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For a minute, but for a minute,
Come out to your own true lover,
That your true lover may see
Your glory also, and render
All homage to his own darling,
Queen Maud in all her splendor.

XXI.

RIVULET crossing my ground,
And bringing me down from the Hall
This garden-rose that I found,
Forgetful of Maud and me,
And lost in trouble and moving round
Here at the head of a tinkling fall
And trying to pass to the sea ;
O Rivulet, born at the Hall,
My Maud has sent it by thee
(If I read her sweet will right)
On a blushing mission to me,
Saying in odor and color, 'Ah, be
Among the roses to-night.'

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COME into the garden, Maud,

For the black bat, night, has flown, Come into the garden, Naud,

I am here at the gate alone; And the woodbine spices are wafted abroad,

And the musk of the roses blown.

2.

For a breeze of morning moves,

And the planet of Love is on high, Beginning to faint in the light that she loves

MAUD.

On a bed of daffodil sky,
To faint in the light of the sun she loves,

To faint in his light, and to die.

3.

All night have the roses heard

The flute, violin, bassoon ;
All night has the casement jessamine stirr'd

To the dancers dancing in tune:
Till a silence fell with the waking bird,

And a hush with the setting moon.

4.

I said to the lily, “ There is but one

With whom she has heart to be gay.
When will the dancers leave her alone ?

She is weary of dance and play.”
Now half to the setting moon are gone,

And half to the rising day ;
Low on the sand and loud on the stone
The last wheel echoes away.

5.
I said to the rose, “ The brief night goes

In babble and revel and wine.
O young lord-lover, what sighs are those,

For one that will never be thine ?
But mine, but mine," so I sware to the rose,

6 For ever and ever, mine."

6.

And the soul of the rose went into my blood,

As the music clash'd in the hall; And long by the garden lake I stood,

For I heard your rivulet fall
From the lake to the meadow and on to the

wood,
Our wood, that is dearer than all;

MAUD.

7.

From the meadow your walks have left so sweet

That whenever a March-wind sighs
He sets the jewel-print of your feet

In violets blue as your eyes,
To the woody hollows in which we meet

And the valleys of Paradise.

8.

The slender acacia would not shake

One long milk-bloom on the tree;
The white lake-blossom fell into the lake,

As the pimpernel dozed on the lea ;
But the rose was awake all night for your sake,

Knowing your promise to me; The lilies and roses were all awake,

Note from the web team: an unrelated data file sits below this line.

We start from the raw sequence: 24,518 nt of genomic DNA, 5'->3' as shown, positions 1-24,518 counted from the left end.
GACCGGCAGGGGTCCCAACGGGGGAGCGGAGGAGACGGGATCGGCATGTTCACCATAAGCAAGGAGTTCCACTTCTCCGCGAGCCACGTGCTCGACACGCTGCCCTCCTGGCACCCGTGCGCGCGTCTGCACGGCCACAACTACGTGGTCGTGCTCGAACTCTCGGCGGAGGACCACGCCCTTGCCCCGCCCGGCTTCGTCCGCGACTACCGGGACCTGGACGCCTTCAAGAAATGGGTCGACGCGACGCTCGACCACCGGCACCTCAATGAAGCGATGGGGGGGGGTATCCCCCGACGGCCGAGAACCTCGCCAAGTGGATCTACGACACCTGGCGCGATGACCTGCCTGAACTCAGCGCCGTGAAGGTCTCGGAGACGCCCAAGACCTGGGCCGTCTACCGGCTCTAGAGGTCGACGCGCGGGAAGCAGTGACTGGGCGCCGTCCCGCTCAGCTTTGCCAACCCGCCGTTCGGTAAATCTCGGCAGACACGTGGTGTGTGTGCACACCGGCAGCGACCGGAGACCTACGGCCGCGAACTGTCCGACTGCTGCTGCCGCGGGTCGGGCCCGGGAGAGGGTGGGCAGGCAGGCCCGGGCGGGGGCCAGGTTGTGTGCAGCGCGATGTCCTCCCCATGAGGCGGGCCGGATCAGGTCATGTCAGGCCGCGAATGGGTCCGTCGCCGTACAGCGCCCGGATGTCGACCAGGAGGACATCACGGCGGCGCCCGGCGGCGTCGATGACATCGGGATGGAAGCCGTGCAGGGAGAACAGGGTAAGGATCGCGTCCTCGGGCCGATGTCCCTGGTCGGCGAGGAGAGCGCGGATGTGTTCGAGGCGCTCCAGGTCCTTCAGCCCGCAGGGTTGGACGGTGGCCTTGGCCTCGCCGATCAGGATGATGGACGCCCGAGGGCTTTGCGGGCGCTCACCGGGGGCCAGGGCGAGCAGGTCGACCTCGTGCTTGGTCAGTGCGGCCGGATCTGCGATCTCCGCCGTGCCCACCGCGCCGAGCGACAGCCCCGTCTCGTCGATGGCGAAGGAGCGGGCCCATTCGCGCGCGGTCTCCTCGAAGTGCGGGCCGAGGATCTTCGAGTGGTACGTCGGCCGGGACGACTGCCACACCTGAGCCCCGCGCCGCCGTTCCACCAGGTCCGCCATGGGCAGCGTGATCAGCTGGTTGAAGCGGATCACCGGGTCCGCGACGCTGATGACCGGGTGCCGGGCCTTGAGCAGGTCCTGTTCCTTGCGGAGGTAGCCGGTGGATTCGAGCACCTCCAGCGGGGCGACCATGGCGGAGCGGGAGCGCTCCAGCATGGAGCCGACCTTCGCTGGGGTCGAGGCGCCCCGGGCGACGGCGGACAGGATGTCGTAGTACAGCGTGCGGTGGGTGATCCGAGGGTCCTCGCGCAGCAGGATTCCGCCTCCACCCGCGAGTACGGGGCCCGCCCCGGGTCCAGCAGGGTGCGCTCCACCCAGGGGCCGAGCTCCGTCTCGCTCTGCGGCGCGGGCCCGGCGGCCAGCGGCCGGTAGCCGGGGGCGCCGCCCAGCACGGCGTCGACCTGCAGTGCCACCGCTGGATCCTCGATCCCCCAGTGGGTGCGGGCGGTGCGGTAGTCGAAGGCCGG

They sigh’d for the dawn and thee.

9.

Queen rose of the rosebud garden of girls,

Come hither, the dances are done,
In gloss of satin and glimmer of pearls,

Queen lily and rose in one;
Shine out, little head, sunning over with curls,

To the flowers, and be their sun.

10.

There has fallen a splendid tear

From the passion-flower at the gate. She is coming, my dove, my dear;

She is coming, my life, my fate; The red rose cries, . She is near, she is near;

And the white rose weeps, “ She is late;" The larkspur listens, “ I hear, I hear;”

And the lily whispers, “ I wait. ”

11.

She is coming, my own, my sweet;

Were it ever so airy a tread,

My heart would hear her and beat,

Were it earth in an earthy bed;
My dust would hear her and beat,

Had I lain for a century dead ;
Would start and tremble under her feet,

And blossom in purple and red.

XXIII.

1.

“ THE fault was mine, the fault was mine Why am I sitting here so stunn'd and still, Plucking the harmless wild-flower on the hill ? It is this guilty hand ! And there rises ever a passionate cry From underneath in the darkening landWhat is it that has been done ? O dawn of Eden bright over earth and sky, The fires of Hell brake out of thy rising sun, The fires of Hell and of Hate ; For she, sweet soul, had hardly spoken a word, When her brother ran in his rage to the gate. He came with the babe-faced lord ; Heap'd on her terms of disgrace, And while she wept, and I strove to be cool, He fiercely gave me the lie, Till I with as fierce an anger spoke, And he struck me, madman, over the face, Struck me before the languid fool, Who was gaping and grinning by: Struck for himself an evil stroke; Wrought for his house an irredeemable woe For front to front in an hour we stood, And a million horrible bellowing echoes broke From the red-ribb'd hollow behind the wood, And thunder'd up into Heaven the Christless code That must have life for a blow. Ever and ever afresh they seem'd to grow.

Was it he lay there with a fading eye?
“ The fault was mine,” he whisper’d,“ fly!”
Then glided out of the joyous wood
The ghastly Wraith of one that I know;
And there rang on a sudden a passionate cry,
A cry for a brother's blood :
It will ring in my heart and my ears, till I die, till

I die.

2.

Is it gone ? my pulses beat-
What was it ? a lying trick of the brain ?
Yet I thought I saw her stand,
A shadow there at my feet,
High over the shadowy land.
It is gone; and the heavens fall in a gentle rain,
When they should burst and drown with deluging

storms

The feeble vassals of wine and anger and lust, The little hearts that know not how to forgive : Arise, my God, and strike, for we hold Thee just, Strike dead the whole weak race of venomous

worms, That sting each other here in the dust; We are not worthy to live.

XXIV.

1.

SEE what a lovely shell,
Small and pure as a pearl,
Lying close to my foot,
Frail, but a work divine,
Made so fairily well
With delicate spire and whorl,
How exquisitely minute,
A miracle of design !

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